Based in Brooklyn, NY, Dana Scruggs is in the midst of preparing the first issue of Scruggs Magazine.
Scruggs makes dynamic, elegant photographs that focus on the male form and men’s fashion.
“I love shooting men,” she revealed in her campaign pitch video.
The crowd approves.
Two weeks ago her fashion magazine raised $8,000 on Indiegogo to get off the ground.
Meleán: What are your favorite shooting locations in Brooklyn?
Scruggs: I really love shooting on handball courts. Since I prefer to shoot outdoors with natural light, the courts are a perfect backdrop. There’s a lot of space to move around, plus every court has it’s own personality (some are clean, some are gritty). I always get something different from each one. They’re synonymous with the culture of New York. Players are always gracious – they don’t mind taking a break to allow me to shoot!
Meleán: Why did you decide to make an independent magazine?
Scruggs: To be quite honest, I got tired of people saying “No” to me. When I would reach out to magazines that I wanted to contribute to – I wouldn’t get a response or I would get a “No”. That was frustrating. I also got tired of not being able to shoot my concepts without first finding a magazine willing to publish it. I wanted to take control. Starting my own magazine allows that because, I can shoot what I want, when I want – on my own terms. Not having to depend on someone else in order to publish my work is freedom.
Meleán: Will the first issue be all brand new, or a compilation of your favorite photographs?
Scruggs: All of the images in the first issue will be new. With Scruggs, I only want to look forward – not backward. Pushing myself creatively and making new work is one of the main reasons why I started Scruggs.
Meleán: Why do you only take pictures of men?
Scruggs: I mostly take pictures of men. They’re my main focus but, I do shoot women from time to time. Either for commissioned work or for paid testing. I love shooting men because I’m enamored of their masculinity, their athleticism, and their bodies. They’re beautiful creatures. As a woman, I’m intrigued by them – just as many male photographers are intrigued by women. Women and their sensuality, have been the muses of male artists and photographers since the beginning. I think it’s great that as a Woman, I’m capturing the power and sensuality of the male form. I’m a bit of a rarity.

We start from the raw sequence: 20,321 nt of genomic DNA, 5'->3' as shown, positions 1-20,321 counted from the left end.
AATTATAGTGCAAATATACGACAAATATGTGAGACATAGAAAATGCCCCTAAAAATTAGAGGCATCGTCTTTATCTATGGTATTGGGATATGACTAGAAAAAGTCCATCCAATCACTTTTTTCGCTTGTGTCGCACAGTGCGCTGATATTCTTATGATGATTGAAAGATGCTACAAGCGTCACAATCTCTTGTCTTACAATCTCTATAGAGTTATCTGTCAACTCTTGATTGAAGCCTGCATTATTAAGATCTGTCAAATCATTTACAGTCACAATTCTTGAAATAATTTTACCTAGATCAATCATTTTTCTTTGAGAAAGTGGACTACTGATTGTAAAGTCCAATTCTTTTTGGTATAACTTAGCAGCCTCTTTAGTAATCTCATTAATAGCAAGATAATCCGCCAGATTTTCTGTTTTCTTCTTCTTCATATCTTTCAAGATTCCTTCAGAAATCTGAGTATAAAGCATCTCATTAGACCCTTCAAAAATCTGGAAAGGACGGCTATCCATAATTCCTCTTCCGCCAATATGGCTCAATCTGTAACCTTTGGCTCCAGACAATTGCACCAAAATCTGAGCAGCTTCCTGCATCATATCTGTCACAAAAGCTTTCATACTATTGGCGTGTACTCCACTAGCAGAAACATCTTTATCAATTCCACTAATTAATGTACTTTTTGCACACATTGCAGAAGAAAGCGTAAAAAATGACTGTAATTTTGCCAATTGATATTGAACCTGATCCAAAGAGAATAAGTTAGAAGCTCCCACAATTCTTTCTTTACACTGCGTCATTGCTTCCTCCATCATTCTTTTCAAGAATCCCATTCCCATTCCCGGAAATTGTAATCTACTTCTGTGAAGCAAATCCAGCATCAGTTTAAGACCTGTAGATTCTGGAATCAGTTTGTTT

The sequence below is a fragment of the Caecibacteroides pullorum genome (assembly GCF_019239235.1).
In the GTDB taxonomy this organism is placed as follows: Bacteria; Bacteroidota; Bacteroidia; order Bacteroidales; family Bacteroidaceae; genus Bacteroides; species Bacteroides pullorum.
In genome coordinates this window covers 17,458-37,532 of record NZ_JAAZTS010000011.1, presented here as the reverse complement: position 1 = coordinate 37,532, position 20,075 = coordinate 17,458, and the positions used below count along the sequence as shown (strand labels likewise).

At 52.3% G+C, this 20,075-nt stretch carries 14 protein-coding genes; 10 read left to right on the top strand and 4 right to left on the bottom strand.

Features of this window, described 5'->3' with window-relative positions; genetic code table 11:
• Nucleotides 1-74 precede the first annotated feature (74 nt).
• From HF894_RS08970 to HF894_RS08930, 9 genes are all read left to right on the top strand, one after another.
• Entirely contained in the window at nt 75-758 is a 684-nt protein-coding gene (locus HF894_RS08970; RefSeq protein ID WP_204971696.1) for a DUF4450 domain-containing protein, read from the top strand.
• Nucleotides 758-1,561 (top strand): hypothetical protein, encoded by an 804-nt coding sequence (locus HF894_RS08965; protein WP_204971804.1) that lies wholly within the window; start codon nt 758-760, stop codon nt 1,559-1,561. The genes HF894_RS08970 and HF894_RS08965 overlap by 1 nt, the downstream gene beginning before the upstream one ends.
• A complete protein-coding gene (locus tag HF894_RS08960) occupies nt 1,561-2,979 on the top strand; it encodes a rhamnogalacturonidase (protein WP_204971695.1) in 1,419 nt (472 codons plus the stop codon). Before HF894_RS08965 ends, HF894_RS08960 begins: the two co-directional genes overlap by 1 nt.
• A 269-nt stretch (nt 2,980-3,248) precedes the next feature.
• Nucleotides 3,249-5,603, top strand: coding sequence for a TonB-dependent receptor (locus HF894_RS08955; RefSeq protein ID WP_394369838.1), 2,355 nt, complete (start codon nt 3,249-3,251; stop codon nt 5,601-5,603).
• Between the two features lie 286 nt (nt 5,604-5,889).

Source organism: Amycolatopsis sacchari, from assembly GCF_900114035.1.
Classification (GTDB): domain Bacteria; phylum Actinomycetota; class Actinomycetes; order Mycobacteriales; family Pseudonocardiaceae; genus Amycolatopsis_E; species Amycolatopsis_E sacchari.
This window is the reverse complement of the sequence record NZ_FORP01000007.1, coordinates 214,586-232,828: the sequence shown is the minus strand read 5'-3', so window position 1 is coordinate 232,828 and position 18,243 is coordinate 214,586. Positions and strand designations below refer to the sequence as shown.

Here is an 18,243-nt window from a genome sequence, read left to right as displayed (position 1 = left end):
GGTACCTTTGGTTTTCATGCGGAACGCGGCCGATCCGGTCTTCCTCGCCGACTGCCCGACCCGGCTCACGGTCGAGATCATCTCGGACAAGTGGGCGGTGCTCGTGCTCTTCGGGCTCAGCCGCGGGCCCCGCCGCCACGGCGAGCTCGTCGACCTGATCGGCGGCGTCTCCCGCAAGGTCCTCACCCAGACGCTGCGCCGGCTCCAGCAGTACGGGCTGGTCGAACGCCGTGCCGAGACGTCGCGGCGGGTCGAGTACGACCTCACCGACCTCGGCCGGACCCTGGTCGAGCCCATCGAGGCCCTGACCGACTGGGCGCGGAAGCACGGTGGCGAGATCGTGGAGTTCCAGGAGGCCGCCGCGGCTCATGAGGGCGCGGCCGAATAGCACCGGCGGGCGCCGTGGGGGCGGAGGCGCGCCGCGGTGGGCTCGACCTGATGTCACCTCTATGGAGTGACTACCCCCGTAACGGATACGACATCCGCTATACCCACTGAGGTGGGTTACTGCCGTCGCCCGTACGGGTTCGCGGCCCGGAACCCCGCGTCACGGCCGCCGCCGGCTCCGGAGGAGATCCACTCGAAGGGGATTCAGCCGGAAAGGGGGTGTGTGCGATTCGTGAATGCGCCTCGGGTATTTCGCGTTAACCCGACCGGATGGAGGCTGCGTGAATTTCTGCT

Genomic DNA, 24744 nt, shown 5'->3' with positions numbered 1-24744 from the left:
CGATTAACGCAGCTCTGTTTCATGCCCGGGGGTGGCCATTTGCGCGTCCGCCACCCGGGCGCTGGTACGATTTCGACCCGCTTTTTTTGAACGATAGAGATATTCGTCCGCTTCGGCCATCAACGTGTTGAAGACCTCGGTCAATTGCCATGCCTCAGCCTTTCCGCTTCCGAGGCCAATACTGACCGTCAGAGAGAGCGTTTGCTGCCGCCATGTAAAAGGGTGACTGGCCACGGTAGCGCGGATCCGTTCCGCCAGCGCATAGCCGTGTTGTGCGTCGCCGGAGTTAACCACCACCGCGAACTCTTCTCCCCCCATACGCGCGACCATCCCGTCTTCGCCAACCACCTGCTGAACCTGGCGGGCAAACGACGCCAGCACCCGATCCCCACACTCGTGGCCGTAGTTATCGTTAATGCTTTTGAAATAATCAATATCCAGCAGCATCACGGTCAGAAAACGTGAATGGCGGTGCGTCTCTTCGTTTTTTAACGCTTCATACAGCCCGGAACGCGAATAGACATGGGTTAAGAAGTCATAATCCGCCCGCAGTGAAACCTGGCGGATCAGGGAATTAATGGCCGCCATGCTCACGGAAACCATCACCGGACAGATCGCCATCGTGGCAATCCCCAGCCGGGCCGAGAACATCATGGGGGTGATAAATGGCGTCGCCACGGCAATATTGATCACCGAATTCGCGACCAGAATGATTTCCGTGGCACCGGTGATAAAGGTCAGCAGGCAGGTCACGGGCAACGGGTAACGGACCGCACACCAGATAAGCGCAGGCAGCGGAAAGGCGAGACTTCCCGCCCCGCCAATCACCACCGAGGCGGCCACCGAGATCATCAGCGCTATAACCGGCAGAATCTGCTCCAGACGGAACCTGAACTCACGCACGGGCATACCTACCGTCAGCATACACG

Meleán: How do people typically react when you tell them you only take pictures of men?
Scruggs: I either hear: “Wow!” or “Really!?”, but always in a positive way. Most female photographers focus their work on shooting other women (i.e. beauty, fashion, lifestyle, etc). I understand that it’s surprising for people to hear me automatically identify myself as a photographer who focuses on men, men’s fashion, and the male form.
Meleán: What do most of the other photographers in your industry look like?
Scruggs: If I narrow it down to just photographers who shoot fashion, and are shooting top level campaigns and editorials – it’s very very white and very very male. In comparison to the men, there’s a handful of women who are shooting at a high level but, I really only know of 1 or 2 that are “of color” – and none that are black. If I look at the industry with a wider view, there’s a lot more racial diversity, at least amongst the male photographers. We still need more women.
Meleán: What challenges have you faced as a black female fashion photographer?
Scruggs: I can’t say that I haven’t gotten certain jobs or opportunities because I’m black. Maybe I’ve faced racism – if I have, it was never overtly presented to my face. As a woman in this industry – I’ve definitely felt minimized and held back from opportunities because of my gender. In one particular position, even though I worked just as hard (or in some cases harder) than my male counterparts, I was never promoted. At the point when I had been working there longer than all of the men who had been promoted instead of me – I decided to leave. That was a great lesson. That experience taught me to value my worth, and to not give my time and sweat to people who aren’t giving me anything in return.
Meleán: What advice do you have for photographers launching their own crowdfunding campaigns? Please share 2-3 things you learned during your campaign. What surprised you? What worked? What didn’t work?
Scruggs: There’s two things that I feel were key components to the success of my campaign.
The first component was my story. I was completely honest about my struggles and my triumphs in my life and in this industry. My success was rooted in people empathizing with, seeing themselves in, and being emboldened by my journey. My goal was to raise funds to create my own dreams, and in the process inspire others to go after their own. The second component was shameless promotion. I’ve built up a lot of friends and followers on Facebook and Instagram, and I used those platforms to constantly promote the campaign. Posting about the campaign, at least 3 times per day, really kept everyone engaged with me, the magazine, my funding goals and achievements. Sometimes I felt a bit douchey for posting all of the time but, I got over it once I started seeing results. Also, asking people to post the campaign on their social media pages was extremely beneficial to raising awareness. It made my friends and followers feel like they could contribute – even if they couldn’t afford a monetary donation.
One of the main parts of promoting a campaign is asking people for money. It’s not a comfortable thing to do but it’s necessary. With every post, I asked people to contribute. Messaging people directly and asking them to contribute was the most uncomfortable aspect for me. But, what also surprised me the most was how willing my friends and followers were to contribute – once I asked them directly. Even people that I hadn’t seen or talked to in 10+ years or who I had never met at all. Basically, “He who asks not, has not.”